Once upon a time . . . they lived happily ever after . . .    Once upon a time . . . they lived happily ever after . . .

        Alice in Wonderland Clip Art Alice in Wonderland Fairy Tale

Fairy Tales :
Fairy Tales & Fables
Traditional Fairy Tales
Grimm's Fairy Tales - 1
Grimm's Fairy Tales - 2
Hans Christian Andersen
Quotes from Fairy Tales
Fables :
Aesop's Fables - 1  
Aesop's Fables - 2
Stories :
Alice in Wonderland
Alice in Wonderland Art
Through the Looking Glass
Nursery Rhymes :

Nursery Rhymes - 1

Nursery Rhymes - 2

Nursery Rhymes - 3

Nursery Rhymes - 4

Nursery Rhymes - 5

Nursery Rhymes - 6

Nursery Rhymes - 7

Nursery Rhymes - 8

Nursery Rhymes - 9

Nursery Rhymes - 10

Nursery Rhymes - 11

Nursery Rhymes - 12

Nursery Rhymes - 13

Nursery Rhymes - 14

Nursery Rhymes - 15

Adult Fairy Tales :

Ambrose Bierce - 1

Ambrose Bierce - 2

Great Sites :

Fun & Games

Advertise Here


Best Baby Names

Christmas Jokes

College Humor

Complete Nonsense

Fairy Tales

Famous Poems

Famous Quotes


Framed Posters

Free Diet Plans

Free Song Lyrics

Free View Webcams

Friendship Quotes

Funny Cat Pictures

Funny Cats

Funny Jokes

Funny Jokes Online

Funny Pictures

Funny Poems

Funny Quotes

Ghost Pictures

Ghost Stories


Healthy Recipes

Humorous Scripts

Humor Posters

Inspirational Poems

Insult Generator

Knock Knock Jokes

Limerick Poems


Love Poems

Fantasy Books


Model Posters

Movie Posters

Names Meanings

Rabbie Burns

Not Mensa



Poker Articles


Quotations Online

Random Words

Riddles Online

Odd Jokes


Sports Posters

Duck Webcam

Strange Laws

Stupid Laws

Tongue Twisters

Top 100 Baby Names

Webmaster Articles

Weird Facts

Weird Websites


Work From Home

Worst City

Worst Jobs

Worst Jokes

Top Sites

Fairy-Tales.biz . . . for fairy tales and fables . . .

Grimm's Fairy Tales.

The Stolen Farthings

A father was one day sitting at dinner with his wife and his
children, and a good friend who had come on a visit ate with
them. And as they thus sat, and it was striking twelve o'clock,
the stranger saw the door open, and a very pale child dressed
in snow-white clothes came in. It did not look around, and it
did not speak, but went straight into the next room. Soon
afterwards it came back, and went out at the door again in the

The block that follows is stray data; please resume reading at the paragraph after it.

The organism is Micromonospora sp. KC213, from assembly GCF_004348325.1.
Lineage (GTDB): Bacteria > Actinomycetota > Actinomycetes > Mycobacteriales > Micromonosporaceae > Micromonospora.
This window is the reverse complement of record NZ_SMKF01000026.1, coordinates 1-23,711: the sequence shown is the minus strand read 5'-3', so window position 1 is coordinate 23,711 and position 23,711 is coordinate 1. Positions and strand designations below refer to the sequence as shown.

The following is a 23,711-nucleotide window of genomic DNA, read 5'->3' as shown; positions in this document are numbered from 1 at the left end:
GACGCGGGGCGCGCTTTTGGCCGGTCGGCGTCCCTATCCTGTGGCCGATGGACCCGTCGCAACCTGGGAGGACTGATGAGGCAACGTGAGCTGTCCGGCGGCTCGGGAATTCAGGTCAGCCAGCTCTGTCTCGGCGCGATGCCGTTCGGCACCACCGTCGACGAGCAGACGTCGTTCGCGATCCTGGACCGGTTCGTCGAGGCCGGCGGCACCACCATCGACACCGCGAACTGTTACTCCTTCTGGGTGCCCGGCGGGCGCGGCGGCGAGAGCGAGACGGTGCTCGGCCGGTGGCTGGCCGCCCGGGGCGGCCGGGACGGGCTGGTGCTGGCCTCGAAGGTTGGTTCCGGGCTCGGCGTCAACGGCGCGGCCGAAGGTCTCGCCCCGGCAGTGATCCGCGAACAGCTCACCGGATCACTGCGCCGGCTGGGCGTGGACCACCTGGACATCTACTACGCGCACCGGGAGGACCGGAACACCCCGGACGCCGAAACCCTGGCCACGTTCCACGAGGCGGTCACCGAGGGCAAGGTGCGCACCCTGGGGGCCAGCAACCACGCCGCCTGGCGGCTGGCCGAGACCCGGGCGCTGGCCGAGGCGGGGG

same quiet manner. On the second and on the third day, it came
also exactly in the same way. At last the stranger asked the
father to whom the beautiful child that went into the next room
every day at noon belonged. I have never seen it, said he,
neither did he know to whom it could belong. The next day when
it again came, the stranger pointed it out to the father, who
however did not see it, and the mother and the children also
all saw nothing. At this the stranger got up, went to the room
door, opened it a little, and peeped in. Then he saw the child
sitting on the ground, and busily digging and seeking about
between the boards of the floor, but
when it saw the stranger, it disappeared. He now told what
he had seen and described the child exactly, and the mother
recognized it, and said, ah, it is my dear child who died a
month ago. They took up the boards and found two farthings
which the child had once received from its mother that it
might give them to a poor man. It, however, had thought, you
can buy yourself a biscuit for that, and had kept the farthings,
and hidden them in the openings between the boards. And therefore
it had had no rest in its grave, and had come every day at noon
to seek for these farthings. The parents gave the money at
once to a poor man, and after that the child was never seen again.

<-- Previous     |     Next -->

<< If you enjoyed this Fairy Tale check out our other Grimm's Fairy Tales >>

More Fairy Tales

. . . wishing you a happy ever after . . .
Wonderland :



Website Design Copyright 2009 by Weird-Websites.info